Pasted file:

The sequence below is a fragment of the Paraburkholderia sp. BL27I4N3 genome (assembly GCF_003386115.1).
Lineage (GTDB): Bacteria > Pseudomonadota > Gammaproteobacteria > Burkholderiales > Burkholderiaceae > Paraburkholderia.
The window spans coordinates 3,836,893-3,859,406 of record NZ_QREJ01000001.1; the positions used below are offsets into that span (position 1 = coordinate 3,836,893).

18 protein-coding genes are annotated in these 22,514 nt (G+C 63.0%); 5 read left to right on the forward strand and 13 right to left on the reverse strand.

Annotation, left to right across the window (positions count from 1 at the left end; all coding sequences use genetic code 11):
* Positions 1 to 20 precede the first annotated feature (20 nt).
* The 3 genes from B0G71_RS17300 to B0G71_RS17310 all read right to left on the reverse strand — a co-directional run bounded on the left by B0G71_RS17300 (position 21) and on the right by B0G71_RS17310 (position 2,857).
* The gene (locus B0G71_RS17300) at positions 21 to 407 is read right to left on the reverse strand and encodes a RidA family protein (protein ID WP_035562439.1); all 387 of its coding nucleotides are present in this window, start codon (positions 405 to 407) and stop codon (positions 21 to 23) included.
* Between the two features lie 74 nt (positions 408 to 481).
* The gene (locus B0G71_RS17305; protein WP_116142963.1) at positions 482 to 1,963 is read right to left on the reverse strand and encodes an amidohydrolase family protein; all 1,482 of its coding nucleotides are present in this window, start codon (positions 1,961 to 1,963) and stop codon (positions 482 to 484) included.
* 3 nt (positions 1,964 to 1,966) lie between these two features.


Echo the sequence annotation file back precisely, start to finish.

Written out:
The sequence below is a fragment of the Paraburkholderia sp. BL27I4N3 genome (assembly GCF_003386115.1).
Lineage (GTDB): Bacteria > Pseudomonadota > Gammaproteobacteria > Burkholderiales > Burkholderiaceae > Paraburkholderia.
The window spans coordinates 3,836,893-3,859,406 of record NZ_QREJ01000001.1; the positions used below are offsets into that span (position 1 = coordinate 3,836,893).

18 protein-coding genes are annotated in these 22,514 nt (G+C 63.0%); 5 read left to right on the forward strand and 13 right to left on the reverse strand.

Annotation, left to right across the window (positions count from 1 at the left end; all coding sequences use genetic code 11):
* Positions 1 to 20 precede the first annotated feature (20 nt).
* The 3 genes from B0G71_RS17300 to B0G71_RS17310 all read right to left on the reverse strand — a co-directional run bounded on the left by B0G71_RS17300 (position 21) and on the right by B0G71_RS17310 (position 2,857).
* The gene (locus B0G71_RS17300) at positions 21 to 407 is read right to left on the reverse strand and encodes a RidA family protein (protein ID WP_035562439.1); all 387 of its coding nucleotides are present in this window, start codon (positions 405 to 407) and stop codon (positions 21 to 23) included.
* Between the two features lie 74 nt (positions 408 to 481).
* The gene (locus B0G71_RS17305; protein WP_116142963.1) at positions 482 to 1,963 is read right to left on the reverse strand and encodes an amidohydrolase family protein; all 1,482 of its coding nucleotides are present in this window, start codon (positions 1,961 to 1,963) and stop codon (positions 482 to 484) included.
* 3 nt (positions 1,964 to 1,966) lie between these two features.